Reflective Practive

Rhinitis

Considering rhinitis significantly reduces quality of life and results in substantial healthcare costs1

Allergic rhinitis affects approximately 3.3 million people in England2

The nose is the gateway to the respiratory tract and rhinitis is associated with symptoms arising from the sinuses, middle ear, the nasopharynx and lower airways.1 Although airborne allergens are difficult to avoid and there is only limited evidence for successful avoidance, some aspects of management may be improved by allergen identification3

Both allergic rhinitis and non-allergic rhinitis are risk factors for the development of asthma.1 More than 80% of people with asthma also suffer from rhinitis.4

The benefits of allergy testing

Targeted management of atopic patients could reduce the healthcare burden5,6

Is there a suspicion of allergy?

1. Go beyond symptoms and identify the cause

  • Avoid unnecessary prescriptions
  • Avoid unnecessary consultations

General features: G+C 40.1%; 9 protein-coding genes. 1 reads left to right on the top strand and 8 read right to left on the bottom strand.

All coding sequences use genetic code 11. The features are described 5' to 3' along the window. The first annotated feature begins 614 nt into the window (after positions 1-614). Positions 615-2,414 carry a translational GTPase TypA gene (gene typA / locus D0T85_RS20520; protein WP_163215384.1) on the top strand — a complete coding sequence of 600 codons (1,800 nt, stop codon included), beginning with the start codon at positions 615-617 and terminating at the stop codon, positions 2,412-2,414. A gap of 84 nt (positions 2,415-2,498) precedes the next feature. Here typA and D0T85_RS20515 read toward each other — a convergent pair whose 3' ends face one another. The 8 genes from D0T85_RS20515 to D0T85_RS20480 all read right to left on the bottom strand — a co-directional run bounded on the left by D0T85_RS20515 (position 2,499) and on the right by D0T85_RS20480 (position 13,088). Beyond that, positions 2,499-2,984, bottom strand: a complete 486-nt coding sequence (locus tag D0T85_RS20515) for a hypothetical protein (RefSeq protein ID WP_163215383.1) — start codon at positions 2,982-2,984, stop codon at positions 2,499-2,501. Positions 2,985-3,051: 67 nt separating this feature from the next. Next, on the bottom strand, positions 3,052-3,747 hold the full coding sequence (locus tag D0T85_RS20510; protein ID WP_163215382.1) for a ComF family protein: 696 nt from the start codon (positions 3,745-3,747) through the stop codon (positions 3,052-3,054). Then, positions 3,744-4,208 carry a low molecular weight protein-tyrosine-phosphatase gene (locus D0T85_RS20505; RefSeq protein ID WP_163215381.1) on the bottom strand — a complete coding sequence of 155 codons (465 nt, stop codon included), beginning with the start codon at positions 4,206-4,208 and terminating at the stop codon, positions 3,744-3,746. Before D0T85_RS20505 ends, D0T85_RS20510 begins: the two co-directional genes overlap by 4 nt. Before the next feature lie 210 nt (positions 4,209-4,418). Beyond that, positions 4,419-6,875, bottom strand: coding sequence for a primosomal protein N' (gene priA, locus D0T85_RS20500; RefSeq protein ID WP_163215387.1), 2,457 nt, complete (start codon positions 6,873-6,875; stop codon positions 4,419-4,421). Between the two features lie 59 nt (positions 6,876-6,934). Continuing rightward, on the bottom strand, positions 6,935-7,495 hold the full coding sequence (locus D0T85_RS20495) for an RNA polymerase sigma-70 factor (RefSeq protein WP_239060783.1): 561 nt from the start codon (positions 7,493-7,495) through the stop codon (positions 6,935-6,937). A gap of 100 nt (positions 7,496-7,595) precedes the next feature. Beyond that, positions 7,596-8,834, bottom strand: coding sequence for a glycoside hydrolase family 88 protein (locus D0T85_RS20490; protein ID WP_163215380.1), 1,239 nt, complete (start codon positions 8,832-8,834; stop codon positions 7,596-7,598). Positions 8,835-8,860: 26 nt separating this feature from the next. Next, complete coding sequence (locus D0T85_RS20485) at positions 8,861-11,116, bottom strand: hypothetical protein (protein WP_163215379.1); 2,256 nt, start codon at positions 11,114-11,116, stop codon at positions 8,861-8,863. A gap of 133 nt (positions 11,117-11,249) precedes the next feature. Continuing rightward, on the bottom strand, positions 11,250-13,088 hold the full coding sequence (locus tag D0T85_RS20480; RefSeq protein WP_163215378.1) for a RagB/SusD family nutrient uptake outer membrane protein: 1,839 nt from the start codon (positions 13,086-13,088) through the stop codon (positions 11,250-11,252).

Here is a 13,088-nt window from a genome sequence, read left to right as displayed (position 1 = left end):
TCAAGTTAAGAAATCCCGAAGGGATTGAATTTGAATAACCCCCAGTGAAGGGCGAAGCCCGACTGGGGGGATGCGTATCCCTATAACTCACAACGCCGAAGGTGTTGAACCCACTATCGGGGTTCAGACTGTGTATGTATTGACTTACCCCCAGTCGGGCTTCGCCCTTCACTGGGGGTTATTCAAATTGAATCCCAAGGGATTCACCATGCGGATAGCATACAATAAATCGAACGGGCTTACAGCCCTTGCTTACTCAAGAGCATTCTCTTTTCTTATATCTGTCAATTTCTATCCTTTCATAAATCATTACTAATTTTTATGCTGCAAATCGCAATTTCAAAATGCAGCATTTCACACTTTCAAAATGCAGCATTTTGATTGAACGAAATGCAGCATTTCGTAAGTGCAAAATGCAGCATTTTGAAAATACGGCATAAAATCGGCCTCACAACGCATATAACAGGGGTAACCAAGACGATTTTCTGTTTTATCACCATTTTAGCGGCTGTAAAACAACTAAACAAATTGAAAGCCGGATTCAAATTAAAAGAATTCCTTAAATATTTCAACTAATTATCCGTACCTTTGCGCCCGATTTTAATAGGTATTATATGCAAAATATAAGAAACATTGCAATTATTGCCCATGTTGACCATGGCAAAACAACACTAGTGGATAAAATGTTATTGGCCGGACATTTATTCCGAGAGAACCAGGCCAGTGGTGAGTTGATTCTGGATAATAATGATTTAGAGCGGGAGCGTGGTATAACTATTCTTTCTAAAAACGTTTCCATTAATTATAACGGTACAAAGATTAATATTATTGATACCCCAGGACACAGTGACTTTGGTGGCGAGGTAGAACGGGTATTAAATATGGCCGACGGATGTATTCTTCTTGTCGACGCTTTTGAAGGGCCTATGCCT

• Reduce the prescription burden and save costs
  • Reduce time off school, college or work and reduce waitling lists
  • Save time, costs and help patients live a less encumbered life

2. Early diagnosis of allergy

3. Determine the right treatment plan

4. Active management

What are the clinical benefits of testing for components?

Allergen component diagnostics measure IgE to particular allergen components, uncovering additional information about an underlying allergy.

Not only do they indicate specific allergen reactivity in the way that whole extracts do but they are also indicators for:
1

understand patient risk - add confidence to your assessment

1

selecting patients for immunotherapy - useful for venom and aero-allergy patient selection

Understanding cross-reactions between species - help to understand multiple sensitisations e.g. in pollen-food syndrome

What do the experts say?

References
  1. Scadding GK, et al. Clin Exp Allergy 2008; 38: 19-42.
  2. House of Lords, Science and Technology sixth report- the extent and burden of allergy in the United Kingdom. Available from http://www.publications.parliament.uk/pa/ld200607/ldselect/ldsctech/166/16607.htm#n29; last accessed April 2013.
  3. UK Facts. Available at: http://www.asthma.org.uk/asthma-facts-and-statistics; Last accessed April 2013.
  4. Angier E, et al. Prim Care Respir J 2010; 19: 217-222.
  5. House of Lords, Science and Technology sixth report- the extent and burden of allergy in the United Kingdom. Available from http://www.bsaci.org/pdf/HoL_science_report_vol.1.pdf; last accessed July 2015.
  6. Pearce L. Nursing Times 2012; 108(17): 20-22.

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